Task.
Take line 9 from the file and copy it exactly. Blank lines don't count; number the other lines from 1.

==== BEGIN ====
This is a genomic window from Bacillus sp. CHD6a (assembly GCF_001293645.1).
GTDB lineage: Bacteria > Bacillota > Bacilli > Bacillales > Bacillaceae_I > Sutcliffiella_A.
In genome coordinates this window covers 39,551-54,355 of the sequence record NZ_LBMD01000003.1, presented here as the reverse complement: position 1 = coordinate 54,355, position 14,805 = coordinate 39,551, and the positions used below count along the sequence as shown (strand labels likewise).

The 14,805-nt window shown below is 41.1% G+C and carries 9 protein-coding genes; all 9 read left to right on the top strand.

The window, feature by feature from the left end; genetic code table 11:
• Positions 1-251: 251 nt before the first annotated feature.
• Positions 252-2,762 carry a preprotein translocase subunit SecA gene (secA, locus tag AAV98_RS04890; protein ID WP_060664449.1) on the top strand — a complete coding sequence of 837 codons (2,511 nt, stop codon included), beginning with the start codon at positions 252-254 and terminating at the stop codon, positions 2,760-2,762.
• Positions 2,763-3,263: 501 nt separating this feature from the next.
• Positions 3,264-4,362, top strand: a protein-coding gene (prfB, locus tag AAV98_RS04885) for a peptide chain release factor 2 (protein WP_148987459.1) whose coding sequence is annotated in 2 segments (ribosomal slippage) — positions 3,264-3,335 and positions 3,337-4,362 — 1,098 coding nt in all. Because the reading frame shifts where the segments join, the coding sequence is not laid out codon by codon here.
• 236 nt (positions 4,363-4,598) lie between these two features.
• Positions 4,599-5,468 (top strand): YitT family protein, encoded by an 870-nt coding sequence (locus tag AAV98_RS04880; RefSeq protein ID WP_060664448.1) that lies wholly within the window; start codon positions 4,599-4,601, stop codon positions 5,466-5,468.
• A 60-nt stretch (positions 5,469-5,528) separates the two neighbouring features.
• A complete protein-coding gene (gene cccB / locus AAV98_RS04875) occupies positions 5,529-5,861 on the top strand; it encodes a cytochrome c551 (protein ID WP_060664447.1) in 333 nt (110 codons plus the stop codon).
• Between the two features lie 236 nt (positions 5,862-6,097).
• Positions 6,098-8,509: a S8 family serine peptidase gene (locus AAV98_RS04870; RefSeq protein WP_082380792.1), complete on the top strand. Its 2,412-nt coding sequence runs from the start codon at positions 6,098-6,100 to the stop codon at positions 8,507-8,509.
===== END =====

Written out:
• Positions 3,264-4,362, top strand: a protein-coding gene (prfB, locus tag AAV98_RS04885) for a peptide chain release factor 2 (protein WP_148987459.1) whose coding sequence is annotated in 2 segments (ribosomal slippage) — positions 3,264-3,335 and positions 3,337-4,362 — 1,098 coding nt in all. Because the reading frame shifts where the segments join, the coding sequence is not laid out codon by codon here.